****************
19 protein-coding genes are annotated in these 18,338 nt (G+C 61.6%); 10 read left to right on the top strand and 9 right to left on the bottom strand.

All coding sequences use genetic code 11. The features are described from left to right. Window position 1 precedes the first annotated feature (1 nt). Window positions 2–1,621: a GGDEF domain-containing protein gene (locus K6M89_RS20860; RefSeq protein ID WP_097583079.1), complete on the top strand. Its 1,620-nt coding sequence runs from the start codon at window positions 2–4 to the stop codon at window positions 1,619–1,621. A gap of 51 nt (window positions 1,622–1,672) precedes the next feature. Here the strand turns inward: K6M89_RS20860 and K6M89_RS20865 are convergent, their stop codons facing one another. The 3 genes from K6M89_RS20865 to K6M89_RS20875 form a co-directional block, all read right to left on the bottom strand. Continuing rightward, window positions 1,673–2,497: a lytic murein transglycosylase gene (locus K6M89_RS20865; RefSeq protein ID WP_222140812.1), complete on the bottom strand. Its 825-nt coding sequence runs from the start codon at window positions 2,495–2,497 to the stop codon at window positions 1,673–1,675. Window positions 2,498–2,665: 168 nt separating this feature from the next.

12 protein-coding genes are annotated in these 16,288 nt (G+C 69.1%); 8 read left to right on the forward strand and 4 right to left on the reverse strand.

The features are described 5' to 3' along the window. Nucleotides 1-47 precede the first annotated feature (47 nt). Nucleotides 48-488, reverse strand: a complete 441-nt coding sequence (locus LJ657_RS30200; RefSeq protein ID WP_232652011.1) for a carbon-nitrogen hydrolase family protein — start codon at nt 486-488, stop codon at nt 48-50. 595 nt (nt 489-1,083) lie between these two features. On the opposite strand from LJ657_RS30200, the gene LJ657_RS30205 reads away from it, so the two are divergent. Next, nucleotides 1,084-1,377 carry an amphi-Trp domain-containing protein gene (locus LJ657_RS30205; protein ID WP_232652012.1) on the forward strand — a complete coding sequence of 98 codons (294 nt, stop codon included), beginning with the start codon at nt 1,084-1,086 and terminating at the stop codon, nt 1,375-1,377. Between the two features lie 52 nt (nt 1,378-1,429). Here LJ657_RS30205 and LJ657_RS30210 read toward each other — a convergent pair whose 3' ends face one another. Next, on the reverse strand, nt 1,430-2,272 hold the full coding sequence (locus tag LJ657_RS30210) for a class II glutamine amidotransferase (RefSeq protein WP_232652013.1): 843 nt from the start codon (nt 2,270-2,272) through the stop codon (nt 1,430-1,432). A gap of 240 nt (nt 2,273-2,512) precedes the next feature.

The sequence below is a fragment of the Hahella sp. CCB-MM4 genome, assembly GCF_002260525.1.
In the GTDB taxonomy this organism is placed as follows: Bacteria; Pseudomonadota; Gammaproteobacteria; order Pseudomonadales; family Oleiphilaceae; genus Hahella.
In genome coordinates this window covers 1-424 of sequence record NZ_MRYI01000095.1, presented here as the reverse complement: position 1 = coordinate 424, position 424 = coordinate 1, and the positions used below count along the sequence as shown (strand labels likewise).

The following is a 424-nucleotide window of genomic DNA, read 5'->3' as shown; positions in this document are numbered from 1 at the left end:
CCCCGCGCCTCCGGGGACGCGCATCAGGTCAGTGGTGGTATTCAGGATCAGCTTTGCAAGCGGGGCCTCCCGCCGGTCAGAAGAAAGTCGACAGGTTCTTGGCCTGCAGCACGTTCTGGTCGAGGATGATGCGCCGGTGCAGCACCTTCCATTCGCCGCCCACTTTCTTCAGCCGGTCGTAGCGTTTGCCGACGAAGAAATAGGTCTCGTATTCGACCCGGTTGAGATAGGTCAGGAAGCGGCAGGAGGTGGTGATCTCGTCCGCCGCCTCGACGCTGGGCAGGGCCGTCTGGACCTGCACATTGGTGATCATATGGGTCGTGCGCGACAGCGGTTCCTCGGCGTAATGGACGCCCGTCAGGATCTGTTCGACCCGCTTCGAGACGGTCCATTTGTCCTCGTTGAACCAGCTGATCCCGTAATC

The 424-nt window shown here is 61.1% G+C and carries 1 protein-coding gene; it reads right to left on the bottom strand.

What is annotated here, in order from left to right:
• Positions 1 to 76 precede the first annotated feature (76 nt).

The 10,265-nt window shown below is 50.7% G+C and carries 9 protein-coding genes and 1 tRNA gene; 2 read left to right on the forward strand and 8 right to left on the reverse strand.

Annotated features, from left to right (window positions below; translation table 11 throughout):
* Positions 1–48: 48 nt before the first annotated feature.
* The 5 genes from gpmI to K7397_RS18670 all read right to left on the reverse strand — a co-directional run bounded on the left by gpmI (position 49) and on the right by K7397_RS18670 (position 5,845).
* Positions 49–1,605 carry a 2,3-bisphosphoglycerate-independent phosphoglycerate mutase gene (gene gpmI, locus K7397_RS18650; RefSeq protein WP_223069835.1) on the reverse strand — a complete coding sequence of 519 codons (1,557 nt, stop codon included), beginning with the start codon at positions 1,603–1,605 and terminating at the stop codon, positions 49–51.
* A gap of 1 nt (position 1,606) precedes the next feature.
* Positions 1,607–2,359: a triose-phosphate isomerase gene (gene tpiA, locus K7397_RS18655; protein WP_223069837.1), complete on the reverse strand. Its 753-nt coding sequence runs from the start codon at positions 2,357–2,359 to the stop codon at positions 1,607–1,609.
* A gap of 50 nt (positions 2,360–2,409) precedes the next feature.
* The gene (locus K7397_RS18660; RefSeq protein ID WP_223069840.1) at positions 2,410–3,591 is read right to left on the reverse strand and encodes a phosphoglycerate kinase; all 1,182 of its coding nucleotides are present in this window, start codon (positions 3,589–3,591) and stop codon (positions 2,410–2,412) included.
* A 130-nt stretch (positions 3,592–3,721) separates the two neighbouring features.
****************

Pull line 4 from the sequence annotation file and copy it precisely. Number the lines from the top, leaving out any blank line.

The features are described 5' to 3' along the window. Nucleotides 1-47 precede the first annotated feature (47 nt). Nucleotides 48-488, reverse strand: a complete 441-nt coding sequence (locus LJ657_RS30200; RefSeq protein ID WP_232652011.1) for a carbon-nitrogen hydrolase family protein — start codon at nt 486-488, stop codon at nt 48-50. 595 nt (nt 489-1,083) lie between these two features. On the opposite strand from LJ657_RS30200, the gene LJ657_RS30205 reads away from it, so the two are divergent. Next, nucleotides 1,084-1,377 carry an amphi-Trp domain-containing protein gene (locus LJ657_RS30205; protein ID WP_232652012.1) on the forward strand — a complete coding sequence of 98 codons (294 nt, stop codon included), beginning with the start codon at nt 1,084-1,086 and terminating at the stop codon, nt 1,375-1,377. Between the two features lie 52 nt (nt 1,378-1,429). Here LJ657_RS30205 and LJ657_RS30210 read toward each other — a convergent pair whose 3' ends face one another. Next, on the reverse strand, nt 1,430-2,272 hold the full coding sequence (locus tag LJ657_RS30210) for a class II glutamine amidotransferase (RefSeq protein WP_232652013.1): 843 nt from the start codon (nt 2,270-2,272) through the stop codon (nt 1,430-1,432). A gap of 240 nt (nt 2,273-2,512) precedes the next feature.